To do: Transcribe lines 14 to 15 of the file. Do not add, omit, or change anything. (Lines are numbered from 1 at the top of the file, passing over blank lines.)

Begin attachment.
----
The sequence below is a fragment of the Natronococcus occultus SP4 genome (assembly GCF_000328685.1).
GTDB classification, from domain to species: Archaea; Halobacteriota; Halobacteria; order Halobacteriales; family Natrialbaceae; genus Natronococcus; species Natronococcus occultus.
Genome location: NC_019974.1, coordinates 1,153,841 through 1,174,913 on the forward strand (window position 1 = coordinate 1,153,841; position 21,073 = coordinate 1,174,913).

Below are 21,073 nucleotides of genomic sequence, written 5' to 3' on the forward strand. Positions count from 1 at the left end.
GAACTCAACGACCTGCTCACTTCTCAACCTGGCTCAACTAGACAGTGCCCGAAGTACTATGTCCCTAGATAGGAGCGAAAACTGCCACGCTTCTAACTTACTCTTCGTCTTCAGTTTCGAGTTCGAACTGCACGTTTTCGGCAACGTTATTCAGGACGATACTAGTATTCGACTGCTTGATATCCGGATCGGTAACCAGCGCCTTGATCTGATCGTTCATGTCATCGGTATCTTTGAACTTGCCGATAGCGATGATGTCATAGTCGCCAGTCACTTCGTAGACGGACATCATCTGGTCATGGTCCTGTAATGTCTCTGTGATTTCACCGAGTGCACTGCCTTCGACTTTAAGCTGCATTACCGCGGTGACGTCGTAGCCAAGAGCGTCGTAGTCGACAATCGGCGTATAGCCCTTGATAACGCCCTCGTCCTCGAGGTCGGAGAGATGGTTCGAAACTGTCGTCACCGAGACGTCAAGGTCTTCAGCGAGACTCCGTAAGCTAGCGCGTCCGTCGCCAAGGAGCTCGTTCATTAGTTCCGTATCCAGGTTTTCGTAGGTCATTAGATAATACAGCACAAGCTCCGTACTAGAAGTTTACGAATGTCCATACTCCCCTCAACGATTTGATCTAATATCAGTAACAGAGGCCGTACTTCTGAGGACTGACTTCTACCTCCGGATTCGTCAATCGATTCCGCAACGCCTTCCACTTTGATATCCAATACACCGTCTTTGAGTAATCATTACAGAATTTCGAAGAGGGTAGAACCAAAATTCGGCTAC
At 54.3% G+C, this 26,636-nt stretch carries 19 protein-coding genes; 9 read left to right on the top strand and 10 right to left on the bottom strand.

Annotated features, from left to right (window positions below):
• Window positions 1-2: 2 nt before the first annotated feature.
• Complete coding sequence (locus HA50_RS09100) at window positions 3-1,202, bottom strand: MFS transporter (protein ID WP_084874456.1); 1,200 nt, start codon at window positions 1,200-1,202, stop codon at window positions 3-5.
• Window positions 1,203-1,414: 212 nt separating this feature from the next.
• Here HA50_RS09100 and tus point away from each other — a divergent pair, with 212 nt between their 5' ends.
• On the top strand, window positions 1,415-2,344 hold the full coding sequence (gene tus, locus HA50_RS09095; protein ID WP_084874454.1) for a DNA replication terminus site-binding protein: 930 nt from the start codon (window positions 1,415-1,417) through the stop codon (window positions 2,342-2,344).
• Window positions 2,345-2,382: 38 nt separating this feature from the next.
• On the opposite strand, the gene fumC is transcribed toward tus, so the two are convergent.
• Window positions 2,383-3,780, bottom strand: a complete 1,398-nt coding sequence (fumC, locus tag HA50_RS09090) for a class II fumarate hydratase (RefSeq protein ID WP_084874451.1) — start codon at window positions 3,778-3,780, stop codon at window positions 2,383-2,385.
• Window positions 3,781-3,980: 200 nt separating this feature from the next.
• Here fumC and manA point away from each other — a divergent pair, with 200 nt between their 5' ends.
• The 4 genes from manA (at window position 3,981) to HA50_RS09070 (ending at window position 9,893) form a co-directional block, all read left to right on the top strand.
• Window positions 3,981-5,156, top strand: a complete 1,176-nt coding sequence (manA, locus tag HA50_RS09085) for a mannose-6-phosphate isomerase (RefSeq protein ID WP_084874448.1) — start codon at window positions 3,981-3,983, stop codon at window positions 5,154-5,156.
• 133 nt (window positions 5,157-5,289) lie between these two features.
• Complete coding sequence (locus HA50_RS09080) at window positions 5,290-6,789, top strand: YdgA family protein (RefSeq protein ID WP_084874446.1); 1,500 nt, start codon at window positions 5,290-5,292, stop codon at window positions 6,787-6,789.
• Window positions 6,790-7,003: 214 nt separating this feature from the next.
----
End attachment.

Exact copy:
• On the opposite strand, the gene fumC is transcribed toward tus, so the two are convergent.
• Window positions 2,383-3,780, bottom strand: a complete 1,398-nt coding sequence (fumC, locus tag HA50_RS09090) for a class II fumarate hydratase (RefSeq protein ID WP_084874451.1) — start codon at window positions 3,778-3,780, stop codon at window positions 2,383-2,385.